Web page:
Notausgang - Third Encounter

Third Encounter

The Boxer’s Omen is one of the weirdest kung-fu flicks ever set to celluloid, full stop. A psychedelic mish-mash of the supernatural, Buddhist mysticism, and gory body horror so bordering on the surreally comic that it gives Housu a run for its money, it might not make much sense (even by the grindhouse standards of Shaw Brothers Studios), but it’s colourful, bright, and fun in a way so many of its peers aren’t. That the first track on the first full length from French producer Notausgang takes its title from the film is a happenstance, but one which underscores the benefits that can come from finding the lively and irreverent side of often austere genres.

When we checked out Notausgang’s debut work in 2019, its willingness to throw itself into the bounce and swing of body music (while still keeping one foot in the the steely territory of contemporary dark techno) was what set it apart for us, and two years later that’s still Third Encounter‘s strongest characteristic. The heavy acid influence has been somewhat tamped down, but the fast-moving and resonant bass programming on “United Desolation” and “We Want To Control” keeps things lithe and constantly shifting.

X-IMG is a good home for this slightly reformulated version of Notausgang’s delivery, being a label which has never allowed EBM to ever fall out of its focus. The core rhythm and programming of “World Weariness” could be found in countless tunes from German EBM acts from the past twenty-some years, but the extra pinching, filters, and high hats do a nice job of raving things up without relying too heavily on huge kicks – Notausgang is best when it trades in shuffling EBM rather than techno bombast.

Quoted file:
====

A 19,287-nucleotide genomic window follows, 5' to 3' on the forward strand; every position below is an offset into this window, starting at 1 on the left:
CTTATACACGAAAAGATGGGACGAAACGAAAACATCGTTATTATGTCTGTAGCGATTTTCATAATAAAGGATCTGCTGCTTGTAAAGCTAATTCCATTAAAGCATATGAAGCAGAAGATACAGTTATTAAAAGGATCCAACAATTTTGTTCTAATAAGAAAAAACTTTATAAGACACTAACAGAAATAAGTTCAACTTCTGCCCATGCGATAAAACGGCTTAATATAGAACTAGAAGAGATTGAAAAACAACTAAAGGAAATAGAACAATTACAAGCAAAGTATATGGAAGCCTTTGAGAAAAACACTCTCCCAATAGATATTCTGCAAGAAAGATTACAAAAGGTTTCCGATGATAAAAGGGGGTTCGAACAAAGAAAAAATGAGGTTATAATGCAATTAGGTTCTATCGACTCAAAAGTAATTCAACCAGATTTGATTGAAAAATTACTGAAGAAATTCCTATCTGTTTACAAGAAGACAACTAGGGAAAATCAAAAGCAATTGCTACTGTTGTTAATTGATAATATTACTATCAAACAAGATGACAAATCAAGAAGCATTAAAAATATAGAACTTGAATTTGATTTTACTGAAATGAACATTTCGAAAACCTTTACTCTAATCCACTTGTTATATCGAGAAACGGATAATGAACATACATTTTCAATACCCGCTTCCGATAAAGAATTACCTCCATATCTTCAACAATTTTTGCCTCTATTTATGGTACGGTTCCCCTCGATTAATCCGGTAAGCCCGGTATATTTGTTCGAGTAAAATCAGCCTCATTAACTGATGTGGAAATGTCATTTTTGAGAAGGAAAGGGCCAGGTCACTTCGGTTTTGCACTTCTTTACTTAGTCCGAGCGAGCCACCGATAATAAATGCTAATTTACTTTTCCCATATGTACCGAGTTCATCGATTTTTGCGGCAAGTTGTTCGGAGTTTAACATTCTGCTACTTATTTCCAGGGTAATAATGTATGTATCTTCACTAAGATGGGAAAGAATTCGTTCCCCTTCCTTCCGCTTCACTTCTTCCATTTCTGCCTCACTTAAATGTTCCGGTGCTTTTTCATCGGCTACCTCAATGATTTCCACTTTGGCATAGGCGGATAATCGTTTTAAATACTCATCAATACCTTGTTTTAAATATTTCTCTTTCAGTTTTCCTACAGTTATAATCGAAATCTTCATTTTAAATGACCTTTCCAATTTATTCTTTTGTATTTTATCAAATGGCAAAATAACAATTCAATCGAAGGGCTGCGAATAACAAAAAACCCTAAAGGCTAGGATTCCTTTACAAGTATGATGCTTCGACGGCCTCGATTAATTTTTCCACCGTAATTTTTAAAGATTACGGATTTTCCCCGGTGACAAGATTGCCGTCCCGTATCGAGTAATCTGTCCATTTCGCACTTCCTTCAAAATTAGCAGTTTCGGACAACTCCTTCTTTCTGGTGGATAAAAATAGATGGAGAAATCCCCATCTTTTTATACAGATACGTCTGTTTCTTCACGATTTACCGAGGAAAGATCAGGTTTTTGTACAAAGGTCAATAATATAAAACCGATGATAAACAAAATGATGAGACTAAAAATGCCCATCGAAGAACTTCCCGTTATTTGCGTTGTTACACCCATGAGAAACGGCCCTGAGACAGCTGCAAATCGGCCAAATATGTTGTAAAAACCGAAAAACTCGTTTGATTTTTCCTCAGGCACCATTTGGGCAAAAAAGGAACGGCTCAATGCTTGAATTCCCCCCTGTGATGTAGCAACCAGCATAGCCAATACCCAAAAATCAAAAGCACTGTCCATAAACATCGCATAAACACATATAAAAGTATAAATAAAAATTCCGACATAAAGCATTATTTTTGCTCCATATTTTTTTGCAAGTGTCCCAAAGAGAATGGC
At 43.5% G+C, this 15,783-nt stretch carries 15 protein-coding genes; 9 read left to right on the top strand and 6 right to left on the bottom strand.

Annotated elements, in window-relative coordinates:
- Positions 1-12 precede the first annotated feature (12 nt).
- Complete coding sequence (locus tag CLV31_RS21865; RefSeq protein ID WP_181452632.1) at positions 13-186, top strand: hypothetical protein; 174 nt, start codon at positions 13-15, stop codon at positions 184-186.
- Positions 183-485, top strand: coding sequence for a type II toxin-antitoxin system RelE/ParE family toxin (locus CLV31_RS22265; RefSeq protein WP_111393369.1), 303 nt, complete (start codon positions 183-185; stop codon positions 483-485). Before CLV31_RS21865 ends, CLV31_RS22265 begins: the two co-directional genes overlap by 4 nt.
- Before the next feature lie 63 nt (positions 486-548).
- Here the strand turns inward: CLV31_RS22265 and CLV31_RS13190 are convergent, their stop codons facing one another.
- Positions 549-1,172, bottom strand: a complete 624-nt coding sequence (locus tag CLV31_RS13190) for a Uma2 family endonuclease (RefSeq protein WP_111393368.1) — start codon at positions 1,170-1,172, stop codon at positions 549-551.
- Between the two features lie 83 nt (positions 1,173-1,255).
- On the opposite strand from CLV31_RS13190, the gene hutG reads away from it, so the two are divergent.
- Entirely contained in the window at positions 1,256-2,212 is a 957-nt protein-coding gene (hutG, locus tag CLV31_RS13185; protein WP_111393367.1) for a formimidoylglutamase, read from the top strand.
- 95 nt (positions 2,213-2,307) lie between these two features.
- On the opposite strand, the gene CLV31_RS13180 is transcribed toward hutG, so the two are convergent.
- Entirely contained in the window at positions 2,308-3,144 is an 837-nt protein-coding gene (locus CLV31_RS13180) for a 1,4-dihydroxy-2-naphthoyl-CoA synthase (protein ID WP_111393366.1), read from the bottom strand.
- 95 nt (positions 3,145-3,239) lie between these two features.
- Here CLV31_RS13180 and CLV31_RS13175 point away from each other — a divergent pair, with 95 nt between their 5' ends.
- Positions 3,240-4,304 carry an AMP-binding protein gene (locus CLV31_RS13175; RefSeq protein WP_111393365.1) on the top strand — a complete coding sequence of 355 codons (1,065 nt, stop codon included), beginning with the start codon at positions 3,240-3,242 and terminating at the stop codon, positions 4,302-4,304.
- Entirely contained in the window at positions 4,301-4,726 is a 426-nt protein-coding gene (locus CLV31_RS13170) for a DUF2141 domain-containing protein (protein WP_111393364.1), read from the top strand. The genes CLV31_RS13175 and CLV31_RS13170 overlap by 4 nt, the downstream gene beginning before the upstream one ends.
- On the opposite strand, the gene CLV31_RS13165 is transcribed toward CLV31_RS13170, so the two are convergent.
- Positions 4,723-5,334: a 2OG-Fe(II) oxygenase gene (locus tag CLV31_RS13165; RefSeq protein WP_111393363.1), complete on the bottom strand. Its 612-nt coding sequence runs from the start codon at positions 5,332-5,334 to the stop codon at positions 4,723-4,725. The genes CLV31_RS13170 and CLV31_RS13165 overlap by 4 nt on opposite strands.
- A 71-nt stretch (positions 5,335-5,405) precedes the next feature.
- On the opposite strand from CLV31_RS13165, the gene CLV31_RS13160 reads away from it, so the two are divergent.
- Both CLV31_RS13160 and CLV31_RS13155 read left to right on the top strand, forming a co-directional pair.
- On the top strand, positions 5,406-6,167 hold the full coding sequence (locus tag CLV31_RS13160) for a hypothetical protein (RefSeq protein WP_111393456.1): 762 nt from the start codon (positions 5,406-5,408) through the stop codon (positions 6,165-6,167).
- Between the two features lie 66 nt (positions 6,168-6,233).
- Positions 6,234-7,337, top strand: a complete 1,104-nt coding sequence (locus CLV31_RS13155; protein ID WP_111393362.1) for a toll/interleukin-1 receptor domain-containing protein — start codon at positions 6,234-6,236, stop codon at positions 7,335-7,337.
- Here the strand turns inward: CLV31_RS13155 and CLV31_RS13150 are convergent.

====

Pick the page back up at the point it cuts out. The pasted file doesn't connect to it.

Third Encounter only misses the shots it doesn’t take, to paraphrase the old Michael Jordan cliche. The minimalist structure of “Unusual Conditions” would afford the sampled woodwinds slotted alongside its kicks a good amount of space were they given license to bust out and take over the track. Closer “The Lockdown” also feels a bit restricted, but given the themes the titles point to that’s perhaps not so surprising. Still, Notausgang’s style remains quirky, malleable, and immediate.

Buy it.